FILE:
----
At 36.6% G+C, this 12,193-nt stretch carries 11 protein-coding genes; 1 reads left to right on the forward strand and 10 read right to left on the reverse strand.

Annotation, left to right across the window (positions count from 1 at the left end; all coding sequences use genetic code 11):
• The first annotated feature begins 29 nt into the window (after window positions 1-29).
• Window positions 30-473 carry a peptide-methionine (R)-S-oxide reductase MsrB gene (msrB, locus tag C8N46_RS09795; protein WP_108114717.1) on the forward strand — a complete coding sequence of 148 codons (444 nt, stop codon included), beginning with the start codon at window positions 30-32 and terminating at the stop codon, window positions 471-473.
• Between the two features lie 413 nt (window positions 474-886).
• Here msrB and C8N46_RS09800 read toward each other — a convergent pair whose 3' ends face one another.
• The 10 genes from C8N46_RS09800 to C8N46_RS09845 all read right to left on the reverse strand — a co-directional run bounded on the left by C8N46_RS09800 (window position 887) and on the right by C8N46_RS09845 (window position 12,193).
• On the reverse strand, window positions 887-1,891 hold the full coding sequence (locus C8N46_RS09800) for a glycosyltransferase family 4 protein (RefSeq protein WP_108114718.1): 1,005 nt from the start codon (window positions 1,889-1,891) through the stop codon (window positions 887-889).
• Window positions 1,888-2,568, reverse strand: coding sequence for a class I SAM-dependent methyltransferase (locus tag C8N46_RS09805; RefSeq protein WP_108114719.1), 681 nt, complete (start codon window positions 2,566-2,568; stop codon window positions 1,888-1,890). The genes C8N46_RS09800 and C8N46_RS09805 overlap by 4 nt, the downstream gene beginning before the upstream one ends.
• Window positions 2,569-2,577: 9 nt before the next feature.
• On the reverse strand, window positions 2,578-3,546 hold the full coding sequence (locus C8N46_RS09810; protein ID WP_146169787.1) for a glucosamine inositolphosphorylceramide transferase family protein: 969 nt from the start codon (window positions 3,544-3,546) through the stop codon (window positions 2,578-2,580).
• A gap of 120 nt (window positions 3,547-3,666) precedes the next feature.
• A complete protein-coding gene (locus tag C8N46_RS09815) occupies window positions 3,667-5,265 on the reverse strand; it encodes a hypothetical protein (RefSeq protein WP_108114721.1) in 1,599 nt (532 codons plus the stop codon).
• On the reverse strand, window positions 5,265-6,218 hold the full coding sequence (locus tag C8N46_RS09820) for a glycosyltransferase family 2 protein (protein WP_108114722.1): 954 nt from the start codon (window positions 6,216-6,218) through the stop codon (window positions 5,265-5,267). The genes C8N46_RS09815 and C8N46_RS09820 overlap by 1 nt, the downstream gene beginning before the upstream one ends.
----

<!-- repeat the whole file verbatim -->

At 36.6% G+C, this 12,193-nt stretch carries 11 protein-coding genes; 1 reads left to right on the forward strand and 10 read right to left on the reverse strand.

Annotation, left to right across the window (positions count from 1 at the left end; all coding sequences use genetic code 11):
• The first annotated feature begins 29 nt into the window (after window positions 1-29).
• Window positions 30-473 carry a peptide-methionine (R)-S-oxide reductase MsrB gene (msrB, locus tag C8N46_RS09795; protein WP_108114717.1) on the forward strand — a complete coding sequence of 148 codons (444 nt, stop codon included), beginning with the start codon at window positions 30-32 and terminating at the stop codon, window positions 471-473.
• Between the two features lie 413 nt (window positions 474-886).
• Here msrB and C8N46_RS09800 read toward each other — a convergent pair whose 3' ends face one another.
• The 10 genes from C8N46_RS09800 to C8N46_RS09845 all read right to left on the reverse strand — a co-directional run bounded on the left by C8N46_RS09800 (window position 887) and on the right by C8N46_RS09845 (window position 12,193).
• On the reverse strand, window positions 887-1,891 hold the full coding sequence (locus C8N46_RS09800) for a glycosyltransferase family 4 protein (RefSeq protein WP_108114718.1): 1,005 nt from the start codon (window positions 1,889-1,891) through the stop codon (window positions 887-889).
• Window positions 1,888-2,568, reverse strand: coding sequence for a class I SAM-dependent methyltransferase (locus tag C8N46_RS09805; RefSeq protein WP_108114719.1), 681 nt, complete (start codon window positions 2,566-2,568; stop codon window positions 1,888-1,890). The genes C8N46_RS09800 and C8N46_RS09805 overlap by 4 nt, the downstream gene beginning before the upstream one ends.
• Window positions 2,569-2,577: 9 nt before the next feature.
• On the reverse strand, window positions 2,578-3,546 hold the full coding sequence (locus C8N46_RS09810; protein ID WP_146169787.1) for a glucosamine inositolphosphorylceramide transferase family protein: 969 nt from the start codon (window positions 3,544-3,546) through the stop codon (window positions 2,578-2,580).
• A gap of 120 nt (window positions 3,547-3,666) precedes the next feature.
• A complete protein-coding gene (locus tag C8N46_RS09815) occupies window positions 3,667-5,265 on the reverse strand; it encodes a hypothetical protein (RefSeq protein WP_108114721.1) in 1,599 nt (532 codons plus the stop codon).
• On the reverse strand, window positions 5,265-6,218 hold the full coding sequence (locus tag C8N46_RS09820) for a glycosyltransferase family 2 protein (protein WP_108114722.1): 954 nt from the start codon (window positions 6,216-6,218) through the stop codon (window positions 5,265-5,267). The genes C8N46_RS09815 and C8N46_RS09820 overlap by 1 nt, the downstream gene beginning before the upstream one ends.